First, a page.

What you’re seeing in this image could possibly be the first airplane to fly on Mars. Yes, on Mars.
NASA has prototyped the Preliminary Research Aerodynamic Design to Land on Mars, or Prandtl-m as the folks at NASA are calling it.
The flying wing aircraft is set to launch from a high altitude balloon later this year as part of testing. The Prandtl–m will be released at about at 100,000 feet altitude in order to mimic flight conditions in Mars’ atmosphere, according to Al Bowers, NASA Armstrong chief scientist and Prandtl-m program manager.
The tests will show not only how exactly the aircraft works, but also what changes and updates need to be made to get it to fold up and deploy from a 3U CubeSat that will reside in a future Mars rover.
According to NASA reports:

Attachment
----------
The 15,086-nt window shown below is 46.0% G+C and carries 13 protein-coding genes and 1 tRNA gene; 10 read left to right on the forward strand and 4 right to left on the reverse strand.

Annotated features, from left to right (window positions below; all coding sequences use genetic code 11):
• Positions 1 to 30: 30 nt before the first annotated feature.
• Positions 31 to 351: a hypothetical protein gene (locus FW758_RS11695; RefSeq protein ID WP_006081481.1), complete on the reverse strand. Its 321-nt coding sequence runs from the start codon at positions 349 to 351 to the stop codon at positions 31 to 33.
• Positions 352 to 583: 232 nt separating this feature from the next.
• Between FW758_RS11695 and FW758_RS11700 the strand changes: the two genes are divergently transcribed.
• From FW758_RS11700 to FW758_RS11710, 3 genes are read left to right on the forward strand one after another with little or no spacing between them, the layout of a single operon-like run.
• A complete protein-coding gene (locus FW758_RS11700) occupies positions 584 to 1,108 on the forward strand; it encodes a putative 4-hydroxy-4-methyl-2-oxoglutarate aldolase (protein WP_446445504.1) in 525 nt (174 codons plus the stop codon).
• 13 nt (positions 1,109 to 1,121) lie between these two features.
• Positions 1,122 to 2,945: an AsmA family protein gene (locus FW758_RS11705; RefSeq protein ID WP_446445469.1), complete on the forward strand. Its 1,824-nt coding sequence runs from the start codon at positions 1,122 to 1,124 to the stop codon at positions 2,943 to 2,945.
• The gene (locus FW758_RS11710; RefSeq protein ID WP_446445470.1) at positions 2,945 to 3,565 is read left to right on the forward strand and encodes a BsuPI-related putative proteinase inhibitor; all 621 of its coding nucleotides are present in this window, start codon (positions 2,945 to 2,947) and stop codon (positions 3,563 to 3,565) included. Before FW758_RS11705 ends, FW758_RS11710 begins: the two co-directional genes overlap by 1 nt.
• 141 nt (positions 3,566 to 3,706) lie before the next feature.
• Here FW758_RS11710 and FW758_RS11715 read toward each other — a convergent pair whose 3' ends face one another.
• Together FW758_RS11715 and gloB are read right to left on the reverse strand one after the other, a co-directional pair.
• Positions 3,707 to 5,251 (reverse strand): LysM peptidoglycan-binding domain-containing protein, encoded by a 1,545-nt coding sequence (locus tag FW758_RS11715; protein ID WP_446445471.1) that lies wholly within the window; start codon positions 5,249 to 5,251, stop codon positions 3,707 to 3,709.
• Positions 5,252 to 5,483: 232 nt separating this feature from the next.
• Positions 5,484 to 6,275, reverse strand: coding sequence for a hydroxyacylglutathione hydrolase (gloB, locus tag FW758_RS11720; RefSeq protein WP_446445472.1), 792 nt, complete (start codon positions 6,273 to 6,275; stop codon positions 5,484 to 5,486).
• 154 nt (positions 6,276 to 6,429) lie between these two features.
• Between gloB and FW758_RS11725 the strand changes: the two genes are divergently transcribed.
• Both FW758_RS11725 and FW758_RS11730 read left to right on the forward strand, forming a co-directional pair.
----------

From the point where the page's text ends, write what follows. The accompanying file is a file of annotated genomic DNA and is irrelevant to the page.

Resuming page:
“The aircraft would be part of the ballast that would be ejected from the aeroshell that takes the Mars rover to the planet. It would be able to deploy and fly in the Martian atmosphere and glide down and land. The Prandtl-m could overfly some of the proposed landing sites for a future astronaut mission and send back to Earth very detailed high resolution photographic map images that could tell scientists about the suitability of those landing sites.”
The airplane would have to glide for about 10 minutes at 2,000 feet once deployed in order to reach the Martian surface. Its wingspan would be about 24 feet and the entire craft would weigh less than a pound, composed of composite materials such as fiberglass or carbon fiber.
After this year’s test, NASA will conduct another round of tests from a balloon to see if the aircraft can return to the launch site on a flight up to five hours long, making its way back to Earth.
NASA will be working with summer community college students to further develop ideas for the first craft’s deployment.
Story via NASA.